Home Information Cases Grace Ellen Carr & Ors v Jacqueline Isard & Ors (2006)

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Grace Ellen Carr & Ors v Jacqueline Isard & Ors (2006)

Summary

The fact that a wife had made a will which appeared to deal with her share of the matrimonial home was not enough to give rise to an inference that the joint tenancy of the property had been severed.

Facts

The claimant (C) brought an action for a declaration that the entire interest in a property owned by her deceased parents passed to her under her mother's will. The property had been purchased by C's father (T) and mother (G) in 1967 as joint tenants. That same year T and G made wills. G's will stated that T was to have a life interest in her share of the property and that it would pass to their other daughter (M) on T's death. T's will gave G a life interest in the whole of his residue and set up trusts in favour of M and C and their children on G's death. Both G and T made further wills in similar terms prior to their deaths. T died in 1980, as did M. G died in 2000. M's daughter (D) contended that the making of the wills in 1967, in which both T and G had purported to deal with their own shares in the property, had given rise to a severance of the joint tenancy, so that T's share of the property had passed to M and on her death to D.

Held

In order to prove a severance of the joint tenancy, D had to show that T or G had acted on their own share in such a way as to create a severance, or that there had been a mutual agreement, or that there had been a course of dealings amounting to a severance, Williams v Hensman 70 ER 862 QB applied. The first two limbs clearly did not apply, and the third required a finding that T and G had had a common intention to treat their interests in the property as severed or in a manner that was inconsistent with continued joint ownership, Burgess v Rawnsley (1975) Ch 429 CA (Civ Div) applied. G's will clearly was inconsistent with a joint tenancy as it gave a life interest in her share to T. However, T's will was more ambiguous as the life interest was in the residue as a whole and the trusts were not dependent on there being no joint tenancy. There was no evidence in respect of the making of the wills or of T and G's intentions at the time capable of giving rise to an inference of severance.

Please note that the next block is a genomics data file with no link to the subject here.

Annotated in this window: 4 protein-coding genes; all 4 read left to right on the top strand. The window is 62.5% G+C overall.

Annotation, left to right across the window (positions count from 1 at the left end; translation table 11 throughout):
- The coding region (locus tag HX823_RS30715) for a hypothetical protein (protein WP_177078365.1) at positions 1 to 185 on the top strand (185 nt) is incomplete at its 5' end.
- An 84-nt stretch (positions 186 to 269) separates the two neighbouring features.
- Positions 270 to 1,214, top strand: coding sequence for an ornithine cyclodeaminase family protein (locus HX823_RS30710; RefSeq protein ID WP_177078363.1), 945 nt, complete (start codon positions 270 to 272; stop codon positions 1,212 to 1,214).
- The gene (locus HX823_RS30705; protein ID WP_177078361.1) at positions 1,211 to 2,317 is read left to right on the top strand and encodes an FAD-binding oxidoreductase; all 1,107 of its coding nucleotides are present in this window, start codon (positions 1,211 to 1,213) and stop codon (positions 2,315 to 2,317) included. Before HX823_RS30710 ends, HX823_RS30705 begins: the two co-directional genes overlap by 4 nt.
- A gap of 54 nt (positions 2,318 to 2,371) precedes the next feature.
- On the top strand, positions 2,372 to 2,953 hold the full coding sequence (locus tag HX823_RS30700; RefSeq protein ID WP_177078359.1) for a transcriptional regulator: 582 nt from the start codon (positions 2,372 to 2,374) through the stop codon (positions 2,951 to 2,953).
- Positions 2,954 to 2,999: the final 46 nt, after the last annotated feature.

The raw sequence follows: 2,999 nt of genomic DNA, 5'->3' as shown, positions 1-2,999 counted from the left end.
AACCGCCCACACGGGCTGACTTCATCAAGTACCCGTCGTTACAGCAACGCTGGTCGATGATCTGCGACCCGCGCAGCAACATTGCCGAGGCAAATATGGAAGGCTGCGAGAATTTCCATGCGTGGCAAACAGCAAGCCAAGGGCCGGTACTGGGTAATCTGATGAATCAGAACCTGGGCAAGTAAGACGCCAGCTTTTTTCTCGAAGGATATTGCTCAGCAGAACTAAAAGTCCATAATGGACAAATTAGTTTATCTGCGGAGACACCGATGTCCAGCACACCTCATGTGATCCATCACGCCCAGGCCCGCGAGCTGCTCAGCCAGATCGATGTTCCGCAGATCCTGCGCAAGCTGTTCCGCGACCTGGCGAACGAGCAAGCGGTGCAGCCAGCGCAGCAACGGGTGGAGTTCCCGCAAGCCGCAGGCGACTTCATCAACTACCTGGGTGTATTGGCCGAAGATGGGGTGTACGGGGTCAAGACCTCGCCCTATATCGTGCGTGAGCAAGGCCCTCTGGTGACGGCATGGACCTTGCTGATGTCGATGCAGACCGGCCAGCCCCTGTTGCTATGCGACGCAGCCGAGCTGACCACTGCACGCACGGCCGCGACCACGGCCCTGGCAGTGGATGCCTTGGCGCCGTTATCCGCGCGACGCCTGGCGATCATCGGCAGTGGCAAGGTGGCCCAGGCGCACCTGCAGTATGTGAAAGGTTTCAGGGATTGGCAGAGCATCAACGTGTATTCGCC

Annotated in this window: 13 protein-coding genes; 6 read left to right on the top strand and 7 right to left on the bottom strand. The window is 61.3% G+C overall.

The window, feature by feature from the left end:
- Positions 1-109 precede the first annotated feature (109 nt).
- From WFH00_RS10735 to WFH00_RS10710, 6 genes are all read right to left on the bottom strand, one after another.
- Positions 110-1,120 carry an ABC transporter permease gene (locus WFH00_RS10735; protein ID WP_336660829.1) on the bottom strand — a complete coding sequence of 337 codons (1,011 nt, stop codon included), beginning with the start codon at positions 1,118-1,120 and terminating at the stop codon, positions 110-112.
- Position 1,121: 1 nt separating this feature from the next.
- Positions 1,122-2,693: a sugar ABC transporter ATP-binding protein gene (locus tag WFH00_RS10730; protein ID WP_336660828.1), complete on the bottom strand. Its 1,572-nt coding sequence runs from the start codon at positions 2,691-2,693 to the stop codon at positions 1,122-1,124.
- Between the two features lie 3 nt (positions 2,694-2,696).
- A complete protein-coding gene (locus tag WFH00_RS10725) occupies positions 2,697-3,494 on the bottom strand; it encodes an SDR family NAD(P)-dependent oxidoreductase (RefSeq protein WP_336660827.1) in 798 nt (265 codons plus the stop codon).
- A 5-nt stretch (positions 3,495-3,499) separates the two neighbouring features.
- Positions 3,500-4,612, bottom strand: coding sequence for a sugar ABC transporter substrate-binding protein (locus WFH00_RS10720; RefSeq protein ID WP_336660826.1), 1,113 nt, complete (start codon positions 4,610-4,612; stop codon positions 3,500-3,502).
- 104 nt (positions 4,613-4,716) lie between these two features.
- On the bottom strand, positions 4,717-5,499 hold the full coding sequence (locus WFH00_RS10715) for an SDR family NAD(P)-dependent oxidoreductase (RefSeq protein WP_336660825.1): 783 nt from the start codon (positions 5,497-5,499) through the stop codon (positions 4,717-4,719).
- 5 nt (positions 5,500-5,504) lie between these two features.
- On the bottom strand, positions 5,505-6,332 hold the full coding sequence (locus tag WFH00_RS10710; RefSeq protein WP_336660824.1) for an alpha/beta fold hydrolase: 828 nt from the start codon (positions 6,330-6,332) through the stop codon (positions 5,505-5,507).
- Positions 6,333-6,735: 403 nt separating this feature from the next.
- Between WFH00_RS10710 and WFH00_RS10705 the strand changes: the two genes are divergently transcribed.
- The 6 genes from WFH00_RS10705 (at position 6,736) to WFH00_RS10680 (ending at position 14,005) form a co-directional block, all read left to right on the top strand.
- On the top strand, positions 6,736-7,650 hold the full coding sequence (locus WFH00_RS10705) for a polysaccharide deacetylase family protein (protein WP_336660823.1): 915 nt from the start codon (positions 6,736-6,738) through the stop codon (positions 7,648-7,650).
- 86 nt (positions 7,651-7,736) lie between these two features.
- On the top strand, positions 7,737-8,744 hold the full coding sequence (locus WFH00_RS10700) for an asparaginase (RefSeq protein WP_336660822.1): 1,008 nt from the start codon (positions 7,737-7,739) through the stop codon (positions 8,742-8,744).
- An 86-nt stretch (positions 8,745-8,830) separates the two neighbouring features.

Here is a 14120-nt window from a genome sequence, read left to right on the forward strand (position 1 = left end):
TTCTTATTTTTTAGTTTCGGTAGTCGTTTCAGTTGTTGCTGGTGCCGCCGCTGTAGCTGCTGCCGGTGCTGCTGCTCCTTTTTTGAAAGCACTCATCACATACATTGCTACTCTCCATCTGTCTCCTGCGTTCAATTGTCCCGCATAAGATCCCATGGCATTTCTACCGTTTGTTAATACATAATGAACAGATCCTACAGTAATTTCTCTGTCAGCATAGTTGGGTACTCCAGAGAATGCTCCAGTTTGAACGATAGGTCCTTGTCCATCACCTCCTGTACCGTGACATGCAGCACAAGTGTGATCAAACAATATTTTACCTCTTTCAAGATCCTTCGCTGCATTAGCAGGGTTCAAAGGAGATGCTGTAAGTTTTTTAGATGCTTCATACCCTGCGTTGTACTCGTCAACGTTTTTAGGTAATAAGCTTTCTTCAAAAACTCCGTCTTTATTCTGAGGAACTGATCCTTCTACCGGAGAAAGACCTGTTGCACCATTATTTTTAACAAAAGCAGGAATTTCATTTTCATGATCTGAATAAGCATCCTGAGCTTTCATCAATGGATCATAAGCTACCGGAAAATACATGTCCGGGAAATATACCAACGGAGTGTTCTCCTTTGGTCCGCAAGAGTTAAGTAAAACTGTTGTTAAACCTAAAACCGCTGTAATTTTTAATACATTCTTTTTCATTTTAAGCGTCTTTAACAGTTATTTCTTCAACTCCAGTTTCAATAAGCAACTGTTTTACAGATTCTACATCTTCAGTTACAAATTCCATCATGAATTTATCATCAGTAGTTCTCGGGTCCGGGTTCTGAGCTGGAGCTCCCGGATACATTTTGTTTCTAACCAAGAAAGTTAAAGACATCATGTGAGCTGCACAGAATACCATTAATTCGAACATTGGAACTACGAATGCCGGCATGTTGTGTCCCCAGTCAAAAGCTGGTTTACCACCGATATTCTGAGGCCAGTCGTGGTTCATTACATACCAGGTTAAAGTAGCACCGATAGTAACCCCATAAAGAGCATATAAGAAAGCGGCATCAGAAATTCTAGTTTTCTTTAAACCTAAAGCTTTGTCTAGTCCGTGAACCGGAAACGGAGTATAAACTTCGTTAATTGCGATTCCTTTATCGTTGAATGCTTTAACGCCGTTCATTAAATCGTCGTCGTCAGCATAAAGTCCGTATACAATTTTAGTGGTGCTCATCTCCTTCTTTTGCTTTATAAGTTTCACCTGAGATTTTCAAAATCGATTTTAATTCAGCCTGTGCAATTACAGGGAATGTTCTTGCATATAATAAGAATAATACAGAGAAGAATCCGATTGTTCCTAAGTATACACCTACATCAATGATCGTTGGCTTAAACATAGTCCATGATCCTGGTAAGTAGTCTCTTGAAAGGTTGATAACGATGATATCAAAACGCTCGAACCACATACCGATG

Judgment for claimant

Chancery Division
Michael Furness QC
Judgment date
23 November 2006
References

LTL 29/8/2007